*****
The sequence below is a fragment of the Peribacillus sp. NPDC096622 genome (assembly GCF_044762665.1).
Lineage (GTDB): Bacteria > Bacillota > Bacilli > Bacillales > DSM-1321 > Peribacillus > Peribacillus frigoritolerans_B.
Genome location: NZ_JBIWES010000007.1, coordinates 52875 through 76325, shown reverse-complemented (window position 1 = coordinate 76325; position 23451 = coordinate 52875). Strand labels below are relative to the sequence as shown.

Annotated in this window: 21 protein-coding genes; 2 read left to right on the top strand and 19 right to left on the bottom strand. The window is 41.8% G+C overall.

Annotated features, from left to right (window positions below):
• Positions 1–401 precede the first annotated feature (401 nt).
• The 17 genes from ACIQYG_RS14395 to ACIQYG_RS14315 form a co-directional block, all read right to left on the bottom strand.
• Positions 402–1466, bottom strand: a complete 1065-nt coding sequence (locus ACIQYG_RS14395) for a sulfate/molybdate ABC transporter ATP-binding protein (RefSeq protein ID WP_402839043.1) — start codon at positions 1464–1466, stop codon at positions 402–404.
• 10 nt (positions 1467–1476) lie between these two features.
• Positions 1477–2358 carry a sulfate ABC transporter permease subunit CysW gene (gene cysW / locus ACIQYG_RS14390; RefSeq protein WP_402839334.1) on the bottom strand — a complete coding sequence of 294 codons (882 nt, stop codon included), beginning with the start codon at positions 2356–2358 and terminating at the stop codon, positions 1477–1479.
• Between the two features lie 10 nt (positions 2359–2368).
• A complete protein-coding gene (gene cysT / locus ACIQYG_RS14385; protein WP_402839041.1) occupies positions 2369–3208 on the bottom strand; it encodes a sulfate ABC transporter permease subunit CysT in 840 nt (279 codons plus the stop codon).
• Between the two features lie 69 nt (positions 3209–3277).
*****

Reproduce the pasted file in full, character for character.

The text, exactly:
The sequence below is a fragment of the Peribacillus sp. NPDC096622 genome (assembly GCF_044762665.1).
Lineage (GTDB): Bacteria > Bacillota > Bacilli > Bacillales > DSM-1321 > Peribacillus > Peribacillus frigoritolerans_B.
Genome location: NZ_JBIWES010000007.1, coordinates 52875 through 76325, shown reverse-complemented (window position 1 = coordinate 76325; position 23451 = coordinate 52875). Strand labels below are relative to the sequence as shown.

Annotated in this window: 21 protein-coding genes; 2 read left to right on the top strand and 19 right to left on the bottom strand. The window is 41.8% G+C overall.

Annotated features, from left to right (window positions below):
• Positions 1–401 precede the first annotated feature (401 nt).
• The 17 genes from ACIQYG_RS14395 to ACIQYG_RS14315 form a co-directional block, all read right to left on the bottom strand.
• Positions 402–1466, bottom strand: a complete 1065-nt coding sequence (locus ACIQYG_RS14395) for a sulfate/molybdate ABC transporter ATP-binding protein (RefSeq protein ID WP_402839043.1) — start codon at positions 1464–1466, stop codon at positions 402–404.
• 10 nt (positions 1467–1476) lie between these two features.
• Positions 1477–2358 carry a sulfate ABC transporter permease subunit CysW gene (gene cysW / locus ACIQYG_RS14390; RefSeq protein WP_402839334.1) on the bottom strand — a complete coding sequence of 294 codons (882 nt, stop codon included), beginning with the start codon at positions 2356–2358 and terminating at the stop codon, positions 1477–1479.
• Between the two features lie 10 nt (positions 2359–2368).
• A complete protein-coding gene (gene cysT / locus ACIQYG_RS14385; protein WP_402839041.1) occupies positions 2369–3208 on the bottom strand; it encodes a sulfate ABC transporter permease subunit CysT in 840 nt (279 codons plus the stop codon).
• Between the two features lie 69 nt (positions 3209–3277).